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Low back pain is a common complaint. However, just because it is common does not mean it is not serious.

Low back pain by the numbers

According to the American Chiropractic Association, eight out of every ten people in the United States will suffer from back pain during the course of their lives. It is a leading cause of disability, preventing those who have it from working and doing the things they love.

Low back pain is the most common reason for missing work. In fact, if you average out all the time off that is attributed to back pain, it would amount to two full workdays lost for every full-time worker in America.

Back pain is the third most common complaint at the doctor’s office and while most incidences are due to non-serious injuries (meaning, non-life-threatening), a small percentage of those who experience it will develop into a chronic condition.

Studies show that the incidence of disability due to chronic back pain has increased by more than 54 percent since 1990. It costs Americans more than $50 billion in healthcare costs every single year, and that doesn’t take into account lost wages or decreased productivity.

One in three adults states that back pain has a negative effect on their everyday lives, but only one in ten will ever find out the primary cause of the pain.

The good news is that 90 percent of acute back pain is resolved within six weeks, but the downside is that most will have a recurrence within two years.

What causes low back pain?

There are many causes of low back pain. It can be caused by misalignment, injury, or poor ergonomics, but it could also be exacerbated by lack of exercise, poor overall health, and obesity.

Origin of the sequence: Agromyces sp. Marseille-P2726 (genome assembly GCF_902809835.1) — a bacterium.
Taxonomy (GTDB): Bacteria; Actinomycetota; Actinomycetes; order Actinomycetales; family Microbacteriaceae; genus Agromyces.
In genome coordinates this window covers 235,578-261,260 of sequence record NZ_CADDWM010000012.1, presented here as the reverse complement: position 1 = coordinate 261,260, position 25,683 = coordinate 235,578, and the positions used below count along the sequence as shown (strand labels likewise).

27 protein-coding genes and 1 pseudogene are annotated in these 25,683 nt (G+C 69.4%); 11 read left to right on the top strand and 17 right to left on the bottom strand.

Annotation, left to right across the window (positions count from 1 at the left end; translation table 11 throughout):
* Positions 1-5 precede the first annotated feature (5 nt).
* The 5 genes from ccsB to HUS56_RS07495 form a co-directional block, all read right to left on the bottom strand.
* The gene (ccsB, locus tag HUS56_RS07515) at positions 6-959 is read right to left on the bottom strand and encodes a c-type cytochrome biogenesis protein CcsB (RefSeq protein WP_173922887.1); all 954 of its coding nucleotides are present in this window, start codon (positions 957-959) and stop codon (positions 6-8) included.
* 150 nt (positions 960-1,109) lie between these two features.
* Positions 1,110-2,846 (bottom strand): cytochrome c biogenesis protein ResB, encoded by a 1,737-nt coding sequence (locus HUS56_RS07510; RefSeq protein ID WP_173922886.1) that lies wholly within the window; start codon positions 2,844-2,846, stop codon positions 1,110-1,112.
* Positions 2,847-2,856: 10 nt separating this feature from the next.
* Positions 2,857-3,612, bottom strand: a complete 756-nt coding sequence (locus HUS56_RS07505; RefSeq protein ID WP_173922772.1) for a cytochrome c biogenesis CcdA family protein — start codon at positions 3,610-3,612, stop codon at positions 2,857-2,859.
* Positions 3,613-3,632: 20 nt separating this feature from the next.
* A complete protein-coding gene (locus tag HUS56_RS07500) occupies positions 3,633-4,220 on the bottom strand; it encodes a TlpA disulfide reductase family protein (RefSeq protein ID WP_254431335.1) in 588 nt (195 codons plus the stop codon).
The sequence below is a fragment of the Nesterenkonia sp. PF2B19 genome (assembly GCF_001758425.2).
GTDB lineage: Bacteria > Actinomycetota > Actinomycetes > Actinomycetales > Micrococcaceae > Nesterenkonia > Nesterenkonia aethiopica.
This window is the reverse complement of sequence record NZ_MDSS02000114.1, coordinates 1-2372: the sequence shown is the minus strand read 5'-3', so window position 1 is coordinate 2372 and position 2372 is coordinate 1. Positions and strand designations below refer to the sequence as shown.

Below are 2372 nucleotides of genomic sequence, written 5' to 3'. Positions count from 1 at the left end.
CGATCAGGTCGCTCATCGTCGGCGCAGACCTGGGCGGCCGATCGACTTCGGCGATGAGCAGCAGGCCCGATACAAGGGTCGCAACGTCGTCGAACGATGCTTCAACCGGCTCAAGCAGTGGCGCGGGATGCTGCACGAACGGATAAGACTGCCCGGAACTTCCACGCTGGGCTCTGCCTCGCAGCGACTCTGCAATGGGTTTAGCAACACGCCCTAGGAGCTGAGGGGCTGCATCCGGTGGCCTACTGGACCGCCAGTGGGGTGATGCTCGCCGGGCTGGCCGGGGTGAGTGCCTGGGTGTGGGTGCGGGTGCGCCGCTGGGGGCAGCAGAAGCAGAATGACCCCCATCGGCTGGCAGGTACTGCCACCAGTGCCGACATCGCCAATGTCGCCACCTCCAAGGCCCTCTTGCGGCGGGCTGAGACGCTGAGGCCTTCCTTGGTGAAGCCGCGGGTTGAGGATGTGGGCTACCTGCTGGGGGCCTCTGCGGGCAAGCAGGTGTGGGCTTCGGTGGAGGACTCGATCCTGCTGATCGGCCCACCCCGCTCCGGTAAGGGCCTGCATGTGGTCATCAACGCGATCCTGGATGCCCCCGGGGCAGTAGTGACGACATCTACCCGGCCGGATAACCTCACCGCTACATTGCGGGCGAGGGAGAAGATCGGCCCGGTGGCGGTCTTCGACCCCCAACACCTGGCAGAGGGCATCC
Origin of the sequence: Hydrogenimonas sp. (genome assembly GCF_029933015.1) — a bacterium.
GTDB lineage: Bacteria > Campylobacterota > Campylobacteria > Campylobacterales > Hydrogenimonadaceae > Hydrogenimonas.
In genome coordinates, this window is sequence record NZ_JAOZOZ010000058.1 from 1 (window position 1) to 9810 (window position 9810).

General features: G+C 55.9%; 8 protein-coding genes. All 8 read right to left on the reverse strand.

In today’s world, 75 percent of workers sit at desks much of the time. Lack of movement tends to decondition joints and muscles, resulting in fatigue and stress on the lower back.

How low back pain is treated?

There are a multitude of interventions for low back pain, including chiropractic, acupuncture, massage therapy, physiotherapy, hydrotherapy, and physical exercise. Self-management is the goal for most patients, with a particular focus on physical activity. In some cases, psychological therapy is recommended as we know that chronic pain has a measurable effect on the brain.

When all else fails, surgery can be an option, but this can often lengthen the time it takes to fully recover, and it is not always successful.

Self-care remedies for back pain treatment include cold pack and heat applications, topical analgesic balms, avoiding reinjury, eliminating heavy lifting, and taking over-the-counter pain relievers such as acetaminophen (Tylenol), naproxen (Aleve), and ibuprofen (Advil, Motrin)

A physical therapist can apply a variety of back pain treatments, such as heat, ultrasound, electrical stimulation, and muscle-release techniques, to your back muscles and soft tissues to reduce pain

Medications are often prescribed to alleviate the pain, and this has become a significant driver of opioid addiction and prescription drug abuse. Prescription opioid pain killers are highly effective for short-term back pain treatment, but if used over an extended period they can become habit-forming, leading to long-term health and psychological issues that are challenging to overcome.

Research is ongoing, and the range of minimally-invasive interventions, like steroid injections, stem cell therapy, and spine arthroscopy, may offer hope to many.

Chronic pain can quickly take over your life, changing everything you have come to know about yourself and your life. If you suffer from chronic low back pain, we can help. Reach out today to learn more about our programs and to find out how to get started.